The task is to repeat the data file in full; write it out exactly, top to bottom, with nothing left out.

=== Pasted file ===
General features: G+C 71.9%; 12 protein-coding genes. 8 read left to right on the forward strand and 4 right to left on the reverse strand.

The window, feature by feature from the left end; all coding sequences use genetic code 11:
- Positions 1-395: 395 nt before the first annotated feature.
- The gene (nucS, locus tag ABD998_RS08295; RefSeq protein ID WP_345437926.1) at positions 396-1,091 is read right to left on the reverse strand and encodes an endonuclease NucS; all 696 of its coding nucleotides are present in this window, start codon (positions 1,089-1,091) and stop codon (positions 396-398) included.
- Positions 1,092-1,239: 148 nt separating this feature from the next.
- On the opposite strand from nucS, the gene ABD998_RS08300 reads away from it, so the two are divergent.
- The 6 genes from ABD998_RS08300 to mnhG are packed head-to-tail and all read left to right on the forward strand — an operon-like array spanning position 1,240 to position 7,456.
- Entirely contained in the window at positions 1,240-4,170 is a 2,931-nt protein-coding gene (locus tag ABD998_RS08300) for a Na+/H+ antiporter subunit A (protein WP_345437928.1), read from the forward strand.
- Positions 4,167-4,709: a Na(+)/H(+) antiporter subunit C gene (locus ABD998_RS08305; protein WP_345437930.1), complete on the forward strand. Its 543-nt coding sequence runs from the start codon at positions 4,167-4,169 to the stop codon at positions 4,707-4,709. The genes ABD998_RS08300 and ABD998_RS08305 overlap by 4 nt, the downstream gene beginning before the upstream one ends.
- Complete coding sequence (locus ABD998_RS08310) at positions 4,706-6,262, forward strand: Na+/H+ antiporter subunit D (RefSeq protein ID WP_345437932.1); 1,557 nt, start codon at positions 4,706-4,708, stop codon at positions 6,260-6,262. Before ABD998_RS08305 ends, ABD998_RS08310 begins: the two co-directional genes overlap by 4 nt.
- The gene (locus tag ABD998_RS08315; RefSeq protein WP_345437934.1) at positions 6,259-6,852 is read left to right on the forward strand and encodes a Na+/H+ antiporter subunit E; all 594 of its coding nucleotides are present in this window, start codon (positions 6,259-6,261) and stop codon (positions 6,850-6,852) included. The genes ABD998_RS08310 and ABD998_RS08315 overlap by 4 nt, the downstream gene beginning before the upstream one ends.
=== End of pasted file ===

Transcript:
General features: G+C 71.9%; 12 protein-coding genes. 8 read left to right on the forward strand and 4 right to left on the reverse strand.

The window, feature by feature from the left end; all coding sequences use genetic code 11:
- Positions 1-395: 395 nt before the first annotated feature.
- The gene (nucS, locus tag ABD998_RS08295; RefSeq protein ID WP_345437926.1) at positions 396-1,091 is read right to left on the reverse strand and encodes an endonuclease NucS; all 696 of its coding nucleotides are present in this window, start codon (positions 1,089-1,091) and stop codon (positions 396-398) included.
- Positions 1,092-1,239: 148 nt separating this feature from the next.
- On the opposite strand from nucS, the gene ABD998_RS08300 reads away from it, so the two are divergent.
- The 6 genes from ABD998_RS08300 to mnhG are packed head-to-tail and all read left to right on the forward strand — an operon-like array spanning position 1,240 to position 7,456.
- Entirely contained in the window at positions 1,240-4,170 is a 2,931-nt protein-coding gene (locus tag ABD998_RS08300) for a Na+/H+ antiporter subunit A (protein WP_345437928.1), read from the forward strand.
- Positions 4,167-4,709: a Na(+)/H(+) antiporter subunit C gene (locus ABD998_RS08305; protein WP_345437930.1), complete on the forward strand. Its 543-nt coding sequence runs from the start codon at positions 4,167-4,169 to the stop codon at positions 4,707-4,709. The genes ABD998_RS08300 and ABD998_RS08305 overlap by 4 nt, the downstream gene beginning before the upstream one ends.
- Complete coding sequence (locus ABD998_RS08310) at positions 4,706-6,262, forward strand: Na+/H+ antiporter subunit D (RefSeq protein ID WP_345437932.1); 1,557 nt, start codon at positions 4,706-4,708, stop codon at positions 6,260-6,262. Before ABD998_RS08305 ends, ABD998_RS08310 begins: the two co-directional genes overlap by 4 nt.
- The gene (locus tag ABD998_RS08315; RefSeq protein WP_345437934.1) at positions 6,259-6,852 is read left to right on the forward strand and encodes a Na+/H+ antiporter subunit E; all 594 of its coding nucleotides are present in this window, start codon (positions 6,259-6,261) and stop codon (positions 6,850-6,852) included. The genes ABD998_RS08310 and ABD998_RS08315 overlap by 4 nt, the downstream gene beginning before the upstream one ends.